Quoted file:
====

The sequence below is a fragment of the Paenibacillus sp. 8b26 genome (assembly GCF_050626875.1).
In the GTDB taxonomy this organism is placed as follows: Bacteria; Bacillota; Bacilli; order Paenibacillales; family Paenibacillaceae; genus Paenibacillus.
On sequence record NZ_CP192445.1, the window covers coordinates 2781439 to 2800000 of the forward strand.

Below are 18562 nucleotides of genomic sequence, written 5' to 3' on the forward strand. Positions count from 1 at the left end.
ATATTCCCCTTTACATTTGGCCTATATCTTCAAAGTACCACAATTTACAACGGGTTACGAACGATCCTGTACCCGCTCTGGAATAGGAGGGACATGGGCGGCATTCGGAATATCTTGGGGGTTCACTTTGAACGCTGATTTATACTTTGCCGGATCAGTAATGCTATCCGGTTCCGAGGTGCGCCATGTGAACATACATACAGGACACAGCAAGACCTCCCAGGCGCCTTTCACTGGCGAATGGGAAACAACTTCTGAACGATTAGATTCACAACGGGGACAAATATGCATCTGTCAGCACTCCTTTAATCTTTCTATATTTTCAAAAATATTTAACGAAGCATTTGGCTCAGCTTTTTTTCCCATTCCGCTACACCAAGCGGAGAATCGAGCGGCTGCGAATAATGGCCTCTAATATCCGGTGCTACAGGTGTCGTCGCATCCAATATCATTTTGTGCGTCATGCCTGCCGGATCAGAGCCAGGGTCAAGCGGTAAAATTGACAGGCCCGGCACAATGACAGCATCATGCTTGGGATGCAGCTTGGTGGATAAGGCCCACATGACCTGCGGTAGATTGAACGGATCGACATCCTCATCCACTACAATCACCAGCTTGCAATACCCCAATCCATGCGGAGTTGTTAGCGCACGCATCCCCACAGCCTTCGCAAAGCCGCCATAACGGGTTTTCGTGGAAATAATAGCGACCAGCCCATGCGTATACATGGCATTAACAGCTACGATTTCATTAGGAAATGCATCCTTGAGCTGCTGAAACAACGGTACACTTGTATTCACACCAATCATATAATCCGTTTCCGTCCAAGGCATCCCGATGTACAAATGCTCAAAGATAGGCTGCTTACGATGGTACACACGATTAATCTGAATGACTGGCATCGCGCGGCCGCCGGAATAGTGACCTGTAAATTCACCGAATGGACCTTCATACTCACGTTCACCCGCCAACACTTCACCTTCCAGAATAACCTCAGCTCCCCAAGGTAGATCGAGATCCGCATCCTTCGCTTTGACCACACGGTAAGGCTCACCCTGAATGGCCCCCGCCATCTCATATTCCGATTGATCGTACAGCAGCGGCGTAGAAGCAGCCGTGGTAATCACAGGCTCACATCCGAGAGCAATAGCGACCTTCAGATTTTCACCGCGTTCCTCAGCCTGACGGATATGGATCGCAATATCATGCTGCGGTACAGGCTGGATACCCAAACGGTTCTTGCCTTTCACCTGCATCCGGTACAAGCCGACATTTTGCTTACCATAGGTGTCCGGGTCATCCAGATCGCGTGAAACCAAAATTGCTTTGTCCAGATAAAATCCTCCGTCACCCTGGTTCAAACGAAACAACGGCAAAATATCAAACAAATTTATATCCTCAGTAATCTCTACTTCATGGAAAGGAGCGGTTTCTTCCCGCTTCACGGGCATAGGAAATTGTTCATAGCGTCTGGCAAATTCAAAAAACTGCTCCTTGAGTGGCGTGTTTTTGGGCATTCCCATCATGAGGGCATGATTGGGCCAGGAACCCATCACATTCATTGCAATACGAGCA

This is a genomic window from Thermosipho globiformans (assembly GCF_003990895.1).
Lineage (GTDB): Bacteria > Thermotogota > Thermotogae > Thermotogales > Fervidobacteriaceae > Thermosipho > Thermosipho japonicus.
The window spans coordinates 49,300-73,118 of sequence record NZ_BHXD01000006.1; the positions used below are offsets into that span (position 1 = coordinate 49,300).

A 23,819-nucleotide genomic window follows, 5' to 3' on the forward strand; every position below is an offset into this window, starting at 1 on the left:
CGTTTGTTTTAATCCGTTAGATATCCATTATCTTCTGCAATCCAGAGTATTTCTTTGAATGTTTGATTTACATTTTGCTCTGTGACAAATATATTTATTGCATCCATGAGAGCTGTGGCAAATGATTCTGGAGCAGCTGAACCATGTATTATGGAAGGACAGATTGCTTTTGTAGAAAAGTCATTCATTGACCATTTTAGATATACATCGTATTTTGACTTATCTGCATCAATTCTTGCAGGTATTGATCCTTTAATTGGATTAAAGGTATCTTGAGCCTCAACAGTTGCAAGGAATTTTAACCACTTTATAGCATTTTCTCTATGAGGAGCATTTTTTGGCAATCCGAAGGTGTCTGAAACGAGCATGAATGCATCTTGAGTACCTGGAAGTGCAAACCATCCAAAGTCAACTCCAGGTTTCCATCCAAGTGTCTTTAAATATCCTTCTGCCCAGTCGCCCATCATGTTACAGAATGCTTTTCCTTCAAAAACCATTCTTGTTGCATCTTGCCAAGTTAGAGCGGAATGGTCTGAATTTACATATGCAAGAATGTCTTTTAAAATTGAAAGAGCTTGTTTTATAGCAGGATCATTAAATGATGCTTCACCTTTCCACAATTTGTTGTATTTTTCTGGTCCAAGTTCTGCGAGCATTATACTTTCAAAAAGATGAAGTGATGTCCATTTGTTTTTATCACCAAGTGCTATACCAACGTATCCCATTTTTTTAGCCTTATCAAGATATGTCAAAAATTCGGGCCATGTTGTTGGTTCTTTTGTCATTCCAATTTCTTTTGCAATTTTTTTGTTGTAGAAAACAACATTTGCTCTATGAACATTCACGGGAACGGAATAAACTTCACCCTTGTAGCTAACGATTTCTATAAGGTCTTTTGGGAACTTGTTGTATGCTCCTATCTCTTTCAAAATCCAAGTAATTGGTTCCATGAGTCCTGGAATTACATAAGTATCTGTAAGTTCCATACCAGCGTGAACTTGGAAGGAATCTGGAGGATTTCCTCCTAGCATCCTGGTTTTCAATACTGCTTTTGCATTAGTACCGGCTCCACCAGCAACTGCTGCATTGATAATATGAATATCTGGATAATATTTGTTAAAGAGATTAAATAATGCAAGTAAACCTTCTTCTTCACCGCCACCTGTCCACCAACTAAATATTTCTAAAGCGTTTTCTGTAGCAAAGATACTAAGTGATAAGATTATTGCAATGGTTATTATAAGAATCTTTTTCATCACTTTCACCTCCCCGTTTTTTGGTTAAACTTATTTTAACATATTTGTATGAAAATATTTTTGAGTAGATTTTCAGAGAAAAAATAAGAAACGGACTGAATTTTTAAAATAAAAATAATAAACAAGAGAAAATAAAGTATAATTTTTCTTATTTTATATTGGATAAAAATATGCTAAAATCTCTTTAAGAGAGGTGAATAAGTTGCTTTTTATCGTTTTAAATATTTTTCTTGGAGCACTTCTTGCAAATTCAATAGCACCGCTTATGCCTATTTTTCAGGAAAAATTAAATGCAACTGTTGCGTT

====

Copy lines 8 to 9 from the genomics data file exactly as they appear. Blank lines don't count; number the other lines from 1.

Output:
The window spans coordinates 49,300-73,118 of sequence record NZ_BHXD01000006.1; the positions used below are offsets into that span (position 1 = coordinate 49,300).

A 23,819-nucleotide genomic window follows, 5' to 3' on the forward strand; every position below is an offset into this window, starting at 1 on the left: